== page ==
Preparing For Worship: June 2

by | May 31, 2024 | Preparing For Worship

By Charlie Fuller

When I was growing up, we regularly celebrated what we called the “Lord’s Supper” every quarter. In one of the churches I served much later in life, we had the meal sometime around once a quarter, if the pastor remembered to schedule it. I’ve had the blessing and privilege of taking the meal in a multitude of forms in a multitude of states, countries and denominations. Blue collar churches. White collar churches. Country churches. Urban churches. Big steeple churches. Storefront churches. Intinction. Pass-the-plate. Served by a priest. Gluten-free and gluten-“full.”

During the Reformation, two of the most influential leaders were Martin Luther and Heinrich Zwingli. They led two seemingly parallel streams of Reformation thought, and both had large and influential followings. They decided to get together and compare notes. Maybe a merger would strengthen each of their movements.

They talked about theology and church. Who was God? How was the church to function? Baptism. Marriage. Community. Bible. They covered all the bases.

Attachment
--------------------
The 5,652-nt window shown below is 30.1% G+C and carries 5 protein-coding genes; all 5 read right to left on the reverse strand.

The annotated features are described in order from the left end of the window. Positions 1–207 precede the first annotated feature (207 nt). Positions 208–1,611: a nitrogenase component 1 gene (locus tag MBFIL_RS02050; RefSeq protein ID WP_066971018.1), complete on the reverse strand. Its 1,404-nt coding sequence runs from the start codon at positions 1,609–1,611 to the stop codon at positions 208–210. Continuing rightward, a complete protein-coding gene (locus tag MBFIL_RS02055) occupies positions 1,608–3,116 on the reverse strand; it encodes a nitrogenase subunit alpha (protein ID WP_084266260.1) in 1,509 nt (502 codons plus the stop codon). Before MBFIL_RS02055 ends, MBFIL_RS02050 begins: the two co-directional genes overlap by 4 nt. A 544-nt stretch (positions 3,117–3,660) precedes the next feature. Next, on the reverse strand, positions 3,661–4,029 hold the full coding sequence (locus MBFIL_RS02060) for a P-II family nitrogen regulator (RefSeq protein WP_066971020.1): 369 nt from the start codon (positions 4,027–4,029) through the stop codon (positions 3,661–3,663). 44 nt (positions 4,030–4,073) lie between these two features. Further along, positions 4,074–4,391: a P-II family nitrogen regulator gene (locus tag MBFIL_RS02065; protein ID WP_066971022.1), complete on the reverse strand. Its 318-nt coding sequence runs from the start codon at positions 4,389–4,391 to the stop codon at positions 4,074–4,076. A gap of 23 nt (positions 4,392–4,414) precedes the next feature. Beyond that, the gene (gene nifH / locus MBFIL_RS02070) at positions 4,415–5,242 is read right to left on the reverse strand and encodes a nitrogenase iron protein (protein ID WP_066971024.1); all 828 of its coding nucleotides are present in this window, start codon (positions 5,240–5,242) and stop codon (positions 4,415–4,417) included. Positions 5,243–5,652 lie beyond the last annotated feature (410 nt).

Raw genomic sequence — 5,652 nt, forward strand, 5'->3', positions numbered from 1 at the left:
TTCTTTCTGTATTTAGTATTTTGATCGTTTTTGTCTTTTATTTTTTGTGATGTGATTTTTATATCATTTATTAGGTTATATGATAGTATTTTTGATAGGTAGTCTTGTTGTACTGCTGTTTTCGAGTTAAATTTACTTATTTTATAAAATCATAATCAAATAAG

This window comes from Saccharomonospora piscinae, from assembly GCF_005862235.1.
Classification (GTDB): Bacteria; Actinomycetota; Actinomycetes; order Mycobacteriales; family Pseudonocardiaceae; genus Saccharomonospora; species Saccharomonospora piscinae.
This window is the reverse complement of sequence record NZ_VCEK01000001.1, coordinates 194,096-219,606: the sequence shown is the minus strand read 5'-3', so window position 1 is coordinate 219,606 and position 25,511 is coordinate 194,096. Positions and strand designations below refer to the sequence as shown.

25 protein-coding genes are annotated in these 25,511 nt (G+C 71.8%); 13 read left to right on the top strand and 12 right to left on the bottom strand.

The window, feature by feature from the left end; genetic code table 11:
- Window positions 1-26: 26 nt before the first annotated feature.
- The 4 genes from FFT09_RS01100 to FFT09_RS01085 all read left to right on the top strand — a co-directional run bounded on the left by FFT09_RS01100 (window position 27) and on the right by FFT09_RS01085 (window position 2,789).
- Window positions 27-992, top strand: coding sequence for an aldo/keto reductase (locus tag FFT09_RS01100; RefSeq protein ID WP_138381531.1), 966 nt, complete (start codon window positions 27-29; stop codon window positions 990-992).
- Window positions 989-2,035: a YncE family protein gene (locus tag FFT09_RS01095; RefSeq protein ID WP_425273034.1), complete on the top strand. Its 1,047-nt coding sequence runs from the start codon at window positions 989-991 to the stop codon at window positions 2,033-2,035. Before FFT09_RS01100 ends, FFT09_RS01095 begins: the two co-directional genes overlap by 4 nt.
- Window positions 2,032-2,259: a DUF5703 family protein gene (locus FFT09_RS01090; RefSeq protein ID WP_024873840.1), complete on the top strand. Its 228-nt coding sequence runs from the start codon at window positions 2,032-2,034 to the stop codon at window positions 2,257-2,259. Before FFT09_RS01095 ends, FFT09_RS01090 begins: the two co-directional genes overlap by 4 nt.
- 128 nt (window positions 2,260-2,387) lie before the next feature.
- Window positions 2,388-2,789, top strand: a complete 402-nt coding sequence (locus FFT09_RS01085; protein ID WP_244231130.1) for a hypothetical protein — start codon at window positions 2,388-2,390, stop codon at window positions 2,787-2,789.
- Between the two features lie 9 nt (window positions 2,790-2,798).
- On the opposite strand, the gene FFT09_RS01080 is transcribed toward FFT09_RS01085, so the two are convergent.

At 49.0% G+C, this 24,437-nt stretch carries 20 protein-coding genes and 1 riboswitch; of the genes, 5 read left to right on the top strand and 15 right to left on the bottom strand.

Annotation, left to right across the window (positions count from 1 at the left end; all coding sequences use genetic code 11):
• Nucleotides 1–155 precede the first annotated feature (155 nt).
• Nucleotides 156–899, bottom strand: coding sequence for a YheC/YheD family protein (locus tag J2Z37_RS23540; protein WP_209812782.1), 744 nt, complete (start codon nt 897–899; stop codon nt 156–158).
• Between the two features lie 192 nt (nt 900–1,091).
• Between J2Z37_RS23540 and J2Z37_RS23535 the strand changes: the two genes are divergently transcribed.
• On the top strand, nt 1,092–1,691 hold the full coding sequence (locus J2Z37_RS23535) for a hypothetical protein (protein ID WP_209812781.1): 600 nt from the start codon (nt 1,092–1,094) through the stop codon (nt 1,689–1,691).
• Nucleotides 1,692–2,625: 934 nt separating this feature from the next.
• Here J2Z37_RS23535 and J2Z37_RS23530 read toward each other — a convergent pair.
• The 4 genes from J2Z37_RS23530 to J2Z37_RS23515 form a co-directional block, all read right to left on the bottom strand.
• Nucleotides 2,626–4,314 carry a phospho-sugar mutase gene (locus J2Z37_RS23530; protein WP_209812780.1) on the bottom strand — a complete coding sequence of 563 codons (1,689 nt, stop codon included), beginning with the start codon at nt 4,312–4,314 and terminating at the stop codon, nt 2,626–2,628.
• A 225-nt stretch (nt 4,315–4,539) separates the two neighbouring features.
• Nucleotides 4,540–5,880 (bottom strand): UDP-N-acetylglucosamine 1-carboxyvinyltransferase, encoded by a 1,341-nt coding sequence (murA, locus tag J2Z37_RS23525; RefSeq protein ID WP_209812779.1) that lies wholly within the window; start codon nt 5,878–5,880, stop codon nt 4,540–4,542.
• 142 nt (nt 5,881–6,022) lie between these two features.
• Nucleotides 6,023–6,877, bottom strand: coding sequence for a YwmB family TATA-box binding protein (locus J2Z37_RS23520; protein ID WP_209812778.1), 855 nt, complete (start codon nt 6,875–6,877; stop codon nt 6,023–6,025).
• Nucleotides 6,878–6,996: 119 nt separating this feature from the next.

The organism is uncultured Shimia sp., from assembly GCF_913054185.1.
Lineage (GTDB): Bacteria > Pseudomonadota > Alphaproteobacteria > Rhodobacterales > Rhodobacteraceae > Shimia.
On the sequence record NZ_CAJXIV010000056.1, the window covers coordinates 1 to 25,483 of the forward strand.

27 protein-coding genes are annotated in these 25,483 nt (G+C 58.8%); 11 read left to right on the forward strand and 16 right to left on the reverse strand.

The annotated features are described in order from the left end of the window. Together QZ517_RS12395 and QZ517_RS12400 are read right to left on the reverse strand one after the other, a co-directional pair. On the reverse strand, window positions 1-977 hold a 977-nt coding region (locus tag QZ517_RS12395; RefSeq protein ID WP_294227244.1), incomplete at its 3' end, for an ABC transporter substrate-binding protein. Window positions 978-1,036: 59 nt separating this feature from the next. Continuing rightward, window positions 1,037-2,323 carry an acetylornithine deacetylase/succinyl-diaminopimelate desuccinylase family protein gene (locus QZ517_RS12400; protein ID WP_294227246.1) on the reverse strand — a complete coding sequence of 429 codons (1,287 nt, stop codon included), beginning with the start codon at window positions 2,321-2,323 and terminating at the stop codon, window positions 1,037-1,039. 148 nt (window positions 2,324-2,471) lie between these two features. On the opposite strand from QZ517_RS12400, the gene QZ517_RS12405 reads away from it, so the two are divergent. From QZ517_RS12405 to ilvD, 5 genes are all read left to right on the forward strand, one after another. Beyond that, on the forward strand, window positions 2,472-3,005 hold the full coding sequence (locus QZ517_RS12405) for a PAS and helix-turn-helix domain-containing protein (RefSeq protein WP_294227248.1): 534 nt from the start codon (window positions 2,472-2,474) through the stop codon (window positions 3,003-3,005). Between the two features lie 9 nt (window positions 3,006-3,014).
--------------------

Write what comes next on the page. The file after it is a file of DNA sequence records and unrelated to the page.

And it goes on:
But there was only one thing about which they could not come to agreement. No matter how hard they tried. No matter how long they discussed. No matter how many different ways they tried to frame the issue.

They couldn’t agree about the meaning of Communion. Luther just couldn’t escape the idea that something happened in Communion that saves us. Zwingli said it was only a symbol. Just a symbol wasn’t enough for Luther.

We Baptists, of course, are the heirs of Zwingli (although there are other parts of Zwingli we rightfully avoid!). We say that Communion — or the Supper — is a physical symbol of something spiritual going on deep inside us.

What if they were in some inexpressible way both right? If so, then today let’s think and pray about both of those things. The meal is a symbol, and yet the meal in some way we can’t express brings salvation nearer to us. Maybe it’s the meal itself that expresses what we can’t in mere words. Thanks be to God!